Moreover, she indicated that the sales teams felt like they were not able to effectively present the TPO output to their retail buyers and marketing teams and wanted more help with that.
That sounds like a change management issue, but a data one as well. Looking at the above chart depicting results from the 2022 HPM Survey on Trade Promotion, you can see that more than one-third of the respondents felt that change management was less than effective.
So, we do have some work to do there; but in reality, all new technologies suffer these types of growing pains, do they not?
Another reason for the reluctance is the decision on the technology platform itself. We know that only 15% of the TPO systems deployed are embedded within the TPM platform. This means that, for whatever reason, the decision makers feel like the first and second tier TPx solution vendors have not been able to provide equally functional TPOs as the independent analytics vendors which have more experience and depth in advanced AI and ML analytics. In the HPM survey, 78% of existing and installed TPOs are stand-alone systems.
So, in our research, we see that many of the TPOs from these analytics solution vendors are chosen by IT and analytics leadership who may not be directly involved with trade promotion management, planning and execution. Still, the analytics vendors in today’s marketplace are very strong with many providing excellent TPO functionality. Of course, they are ultimately limited by the master data, so the process of coming together on a decision for a TPO takes a lot of time for each impacted organization to identify, understand and settle on the exact requirements.
Finally, there is the issue of priorities. I can safely say that most of the TPx implementations I have worked with over the past several years have been focused on getting the basic TPM (e.g., master data management, fund management, planning, and settlement) functionality in place before thinking about TPO.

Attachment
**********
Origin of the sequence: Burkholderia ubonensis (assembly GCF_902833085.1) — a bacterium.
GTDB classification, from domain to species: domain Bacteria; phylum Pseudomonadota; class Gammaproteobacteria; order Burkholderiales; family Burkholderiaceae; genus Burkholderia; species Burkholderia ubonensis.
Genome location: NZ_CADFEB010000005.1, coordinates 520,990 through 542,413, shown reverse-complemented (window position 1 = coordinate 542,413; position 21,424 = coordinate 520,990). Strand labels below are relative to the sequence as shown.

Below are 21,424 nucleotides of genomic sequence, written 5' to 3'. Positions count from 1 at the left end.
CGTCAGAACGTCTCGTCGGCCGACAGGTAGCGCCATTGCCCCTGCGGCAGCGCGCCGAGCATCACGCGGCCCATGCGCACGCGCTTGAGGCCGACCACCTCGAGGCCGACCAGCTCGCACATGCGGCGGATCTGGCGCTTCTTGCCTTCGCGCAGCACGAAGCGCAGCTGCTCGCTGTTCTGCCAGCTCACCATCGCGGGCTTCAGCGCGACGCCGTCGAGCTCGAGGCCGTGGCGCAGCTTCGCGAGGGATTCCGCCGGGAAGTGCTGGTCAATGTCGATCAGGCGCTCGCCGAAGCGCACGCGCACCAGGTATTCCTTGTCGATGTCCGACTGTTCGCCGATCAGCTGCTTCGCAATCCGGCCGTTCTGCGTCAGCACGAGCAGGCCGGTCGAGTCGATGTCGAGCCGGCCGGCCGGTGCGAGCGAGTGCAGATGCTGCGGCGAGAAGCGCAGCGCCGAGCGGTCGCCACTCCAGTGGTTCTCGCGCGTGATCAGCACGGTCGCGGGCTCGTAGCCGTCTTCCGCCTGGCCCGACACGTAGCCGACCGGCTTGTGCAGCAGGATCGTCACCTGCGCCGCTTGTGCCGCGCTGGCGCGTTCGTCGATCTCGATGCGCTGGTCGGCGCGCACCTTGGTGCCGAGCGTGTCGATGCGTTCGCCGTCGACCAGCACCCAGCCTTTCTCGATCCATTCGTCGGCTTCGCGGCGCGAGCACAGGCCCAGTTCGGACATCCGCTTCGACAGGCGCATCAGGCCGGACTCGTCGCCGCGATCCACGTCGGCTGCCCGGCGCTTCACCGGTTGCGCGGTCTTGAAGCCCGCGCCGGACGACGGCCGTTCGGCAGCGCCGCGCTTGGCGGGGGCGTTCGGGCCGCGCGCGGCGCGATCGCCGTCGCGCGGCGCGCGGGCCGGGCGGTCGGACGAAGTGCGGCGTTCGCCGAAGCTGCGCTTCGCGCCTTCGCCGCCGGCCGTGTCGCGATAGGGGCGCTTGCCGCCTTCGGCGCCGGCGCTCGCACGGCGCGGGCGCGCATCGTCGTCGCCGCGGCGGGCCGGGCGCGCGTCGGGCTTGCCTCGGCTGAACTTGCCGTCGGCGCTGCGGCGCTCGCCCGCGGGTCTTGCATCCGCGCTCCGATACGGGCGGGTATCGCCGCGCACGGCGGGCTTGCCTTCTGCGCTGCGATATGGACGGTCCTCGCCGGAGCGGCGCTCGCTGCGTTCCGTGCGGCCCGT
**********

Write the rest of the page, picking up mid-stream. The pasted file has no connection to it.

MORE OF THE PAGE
That is a wise decision, by the way.
If you look at the realistic issues of data, planning, workflow process, financial accountability, and settlement, these are prerequisite to any further exploration of advanced promotion optimization. If the infrastructure and master data are not nailed down, nothing good happens. In previous blog posts, I’ve talked about how to make sure the right work is done in advance of any implementation project for trade promotion, and that is especially true for TPO.
Most companies I work with understand the need to nail down the basics first but may be reluctant to begin. Not knowing what you don’t know can indeed impact success. For the level of sophistication and the critical importance of trusting the predicted outcomes and ROI of promotion optimization, getting past these issues and having the right factors in place up front is the only way to guarantee that success and enable more effective consumer engagement.
These problems we have mentioned are becoming more visible in the consumer products industry; but in reality, they are quite minimal when considering that trade promotion optimization is now becoming a standard tool in the trade promotion solution portfolios. With the increased focus on data improvement and workflow process, these problems may soon be a thing of the past.